Wednesday, February 22, 2006

Those darned strawfeminists

Because everyone knows Sweden is imaginary:

A few months before Schyman bolted the Left party to form the Feminist Initiative, she had stirred up controversy by proposing a “man tax:” a tax leveled only on men, to help pay for the government’s extensive array of feminist-run shelters for battered women. Schyman’s “man tax” idea stirred outrage from more moderate commentators like Liza Marklund: “To declare that all men are guilty of all rapes, that all men are guilty of violence against women — that’s not just offensive and wrong; if the purpose is to get anywhere with this issue it’s just plain stupid.”

Marklund’s comments proved prophetic. Yet the man-bashing had to reach an unheard of pitch before the reaction finally began. So long as the “man tax” and business-board quotas were the issue, Schyman’s promise to “break down the patriarchal order of power” through FI (the Feminist Initiative) enjoyed wide support. Early polling showed that five percent of the public would “definitely” vote for FI, and an amazing 20-25 percent said they would at least consider supporting FI. Numbers like that could easily have brought business-board quotas, a man-tax, and many other feminist proposals into law.

Even during this early period of popular support, the Feminist Initiative floated some remarkably radical ideas. FI planned to change Sweden’s rape laws by requiring men to ask women permission for sex (something like the famous rules of sexual engagement at Antioch College). There was also a call for “comparable worth” legislation, to equalize pay between professions dominated by men (e.g., truck drivers) and women (e.g., phone operators).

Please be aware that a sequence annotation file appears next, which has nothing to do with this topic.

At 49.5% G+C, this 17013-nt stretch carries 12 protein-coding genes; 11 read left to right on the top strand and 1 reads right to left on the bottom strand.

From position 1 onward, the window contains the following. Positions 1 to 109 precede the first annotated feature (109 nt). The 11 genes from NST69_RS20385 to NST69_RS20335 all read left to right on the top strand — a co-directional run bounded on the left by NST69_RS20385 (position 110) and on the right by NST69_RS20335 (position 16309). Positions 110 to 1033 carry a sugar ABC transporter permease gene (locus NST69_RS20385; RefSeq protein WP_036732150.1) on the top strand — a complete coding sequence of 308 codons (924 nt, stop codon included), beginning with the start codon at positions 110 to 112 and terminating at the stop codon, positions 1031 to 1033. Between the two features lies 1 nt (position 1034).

The FI is the current poster child for why women should not be allowed to vote or hold office in any society which wishes to remain free. The only reason that the USA is significantly less culturally radicalized than Norway or Sweden is because there are relatively few women in office. The universal franchise is incompatible with freedom, as the victory of Hamas should serve to demonstrate, and the female vote is the most reliably anti-free one.

While the uninformed simply dismiss the Founding Fathers as irrational sexists, although even a brief perusal of their writings should suffice to demonstrate that their desire to avoid the "tyranny of the petticoat", as John Adams called it, was neither irrational nor unfounded.


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